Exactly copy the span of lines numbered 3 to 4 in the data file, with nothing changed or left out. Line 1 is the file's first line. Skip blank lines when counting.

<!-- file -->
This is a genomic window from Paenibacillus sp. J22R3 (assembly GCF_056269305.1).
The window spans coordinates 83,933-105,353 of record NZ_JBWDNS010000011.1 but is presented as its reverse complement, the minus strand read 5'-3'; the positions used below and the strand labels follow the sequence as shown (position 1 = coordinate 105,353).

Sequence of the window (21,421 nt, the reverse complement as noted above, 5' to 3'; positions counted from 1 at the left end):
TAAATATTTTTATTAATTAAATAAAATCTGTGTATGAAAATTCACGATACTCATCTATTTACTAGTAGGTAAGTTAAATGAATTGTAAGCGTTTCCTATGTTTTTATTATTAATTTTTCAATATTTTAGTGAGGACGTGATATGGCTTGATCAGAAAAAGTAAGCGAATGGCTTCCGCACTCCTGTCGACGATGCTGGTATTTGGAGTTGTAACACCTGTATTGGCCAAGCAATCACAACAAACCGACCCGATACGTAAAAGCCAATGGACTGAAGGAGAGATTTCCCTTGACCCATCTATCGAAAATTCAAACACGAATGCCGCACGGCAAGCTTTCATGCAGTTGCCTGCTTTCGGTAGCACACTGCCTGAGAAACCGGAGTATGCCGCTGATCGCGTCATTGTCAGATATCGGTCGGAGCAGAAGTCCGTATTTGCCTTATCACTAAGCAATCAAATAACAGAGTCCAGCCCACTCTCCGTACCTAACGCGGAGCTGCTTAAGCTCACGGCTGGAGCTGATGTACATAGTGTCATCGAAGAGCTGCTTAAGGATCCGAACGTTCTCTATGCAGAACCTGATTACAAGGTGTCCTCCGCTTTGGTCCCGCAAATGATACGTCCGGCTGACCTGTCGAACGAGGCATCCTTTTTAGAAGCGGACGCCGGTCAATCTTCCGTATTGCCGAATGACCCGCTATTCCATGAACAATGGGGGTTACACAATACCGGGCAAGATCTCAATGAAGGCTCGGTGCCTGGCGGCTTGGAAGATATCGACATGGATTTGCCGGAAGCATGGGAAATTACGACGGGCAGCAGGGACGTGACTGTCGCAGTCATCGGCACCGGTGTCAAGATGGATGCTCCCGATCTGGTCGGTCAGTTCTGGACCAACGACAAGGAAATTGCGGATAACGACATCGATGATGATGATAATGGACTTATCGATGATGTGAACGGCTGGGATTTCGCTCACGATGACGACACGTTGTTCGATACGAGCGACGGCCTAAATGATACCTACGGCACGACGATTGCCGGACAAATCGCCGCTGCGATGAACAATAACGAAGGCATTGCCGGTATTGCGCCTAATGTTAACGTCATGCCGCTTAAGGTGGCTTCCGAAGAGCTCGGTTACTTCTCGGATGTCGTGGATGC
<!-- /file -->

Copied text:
Sequence of the window (21,421 nt, the reverse complement as noted above, 5' to 3'; positions counted from 1 at the left end):
TAAATATTTTTATTAATTAAATAAAATCTGTGTATGAAAATTCACGATACTCATCTATTTACTAGTAGGTAAGTTAAATGAATTGTAAGCGTTTCCTATGTTTTTATTATTAATTTTTCAATATTTTAGTGAGGACGTGATATGGCTTGATCAGAAAAAGTAAGCGAATGGCTTCCGCACTCCTGTCGACGATGCTGGTATTTGGAGTTGTAACACCTGTATTGGCCAAGCAATCACAACAAACCGACCCGATACGTAAAAGCCAATGGACTGAAGGAGAGATTTCCCTTGACCCATCTATCGAAAATTCAAACACGAATGCCGCACGGCAAGCTTTCATGCAGTTGCCTGCTTTCGGTAGCACACTGCCTGAGAAACCGGAGTATGCCGCTGATCGCGTCATTGTCAGATATCGGTCGGAGCAGAAGTCCGTATTTGCCTTATCACTAAGCAATCAAATAACAGAGTCCAGCCCACTCTCCGTACCTAACGCGGAGCTGCTTAAGCTCACGGCTGGAGCTGATGTACATAGTGTCATCGAAGAGCTGCTTAAGGATCCGAACGTTCTCTATGCAGAACCTGATTACAAGGTGTCCTCCGCTTTGGTCCCGCAAATGATACGTCCGGCTGACCTGTCGAACGAGGCATCCTTTTTAGAAGCGGACGCCGGTCAATCTTCCGTATTGCCGAATGACCCGCTATTCCATGAACAATGGGGGTTACACAATACCGGGCAAGATCTCAATGAAGGCTCGGTGCCTGGCGGCTTGGAAGATATCGACATGGATTTGCCGGAAGCATGGGAAATTACGACGGGCAGCAGGGACGTGACTGTCGCAGTCATCGGCACCGGTGTCAAGATGGATGCTCCCGATCTGGTCGGTCAGTTCTGGACCAACGACAAGGAAATTGCGGATAACGACATCGATGATGATGATAATGGACTTATCGATGATGTGAACGGCTGGGATTTCGCTCACGATGACGACACGTTGTTCGATACGAGCGACGGCCTAAATGATACCTACGGCACGACGATTGCCGGACAAATCGCCGCTGCGATGAACAATAACGAAGGCATTGCCGGTATTGCGCCTAATGTTAACGTCATGCCGCTTAAGGTGGCTTCCGAAGAGCTCGGTTACTTCTCGGATGTCGTGGATGC